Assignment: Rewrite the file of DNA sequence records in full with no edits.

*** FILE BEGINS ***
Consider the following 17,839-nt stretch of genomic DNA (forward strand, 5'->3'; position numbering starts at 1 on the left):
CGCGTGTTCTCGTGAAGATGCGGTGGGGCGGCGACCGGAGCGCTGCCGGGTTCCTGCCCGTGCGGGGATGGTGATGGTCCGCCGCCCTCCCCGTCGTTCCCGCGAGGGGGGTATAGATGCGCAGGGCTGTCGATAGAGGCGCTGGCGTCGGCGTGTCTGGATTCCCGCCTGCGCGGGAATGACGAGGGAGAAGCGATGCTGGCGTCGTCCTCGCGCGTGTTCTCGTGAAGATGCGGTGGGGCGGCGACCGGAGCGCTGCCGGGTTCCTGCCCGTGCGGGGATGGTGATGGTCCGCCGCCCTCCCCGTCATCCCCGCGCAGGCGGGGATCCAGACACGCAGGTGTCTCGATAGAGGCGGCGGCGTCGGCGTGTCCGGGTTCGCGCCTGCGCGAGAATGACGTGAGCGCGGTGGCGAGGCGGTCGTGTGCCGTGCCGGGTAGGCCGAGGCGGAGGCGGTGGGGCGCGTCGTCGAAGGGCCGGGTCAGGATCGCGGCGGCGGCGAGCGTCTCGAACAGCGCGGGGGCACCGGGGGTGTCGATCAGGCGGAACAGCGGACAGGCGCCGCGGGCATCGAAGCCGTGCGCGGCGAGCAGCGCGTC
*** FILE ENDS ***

Consider the following 17,839-nt stretch of genomic DNA (forward strand, 5'->3'; position numbering starts at 1 on the left):
CGCGTGTTCTCGTGAAGATGCGGTGGGGCGGCGACCGGAGCGCTGCCGGGTTCCTGCCCGTGCGGGGATGGTGATGGTCCGCCGCCCTCCCCGTCGTTCCCGCGAGGGGGGTATAGATGCGCAGGGCTGTCGATAGAGGCGCTGGCGTCGGCGTGTCTGGATTCCCGCCTGCGCGGGAATGACGAGGGAGAAGCGATGCTGGCGTCGTCCTCGCGCGTGTTCTCGTGAAGATGCGGTGGGGCGGCGACCGGAGCGCTGCCGGGTTCCTGCCCGTGCGGGGATGGTGATGGTCCGCCGCCCTCCCCGTCATCCCCGCGCAGGCGGGGATCCAGACACGCAGGTGTCTCGATAGAGGCGGCGGCGTCGGCGTGTCCGGGTTCGCGCCTGCGCGAGAATGACGTGAGCGCGGTGGCGAGGCGGTCGTGTGCCGTGCCGGGTAGGCCGAGGCGGAGGCGGTGGGGCGCGTCGTCGAAGGGCCGGGTCAGGATCGCGGCGGCGGCGAGCGTCTCGAACAGCGCGGGGGCACCGGGGGTGTCGATCAGGCGGAACAGCGGACAGGCGCCGCGGGCATCGAAGCCGTGCGCGGCGAGCAGCGCGTC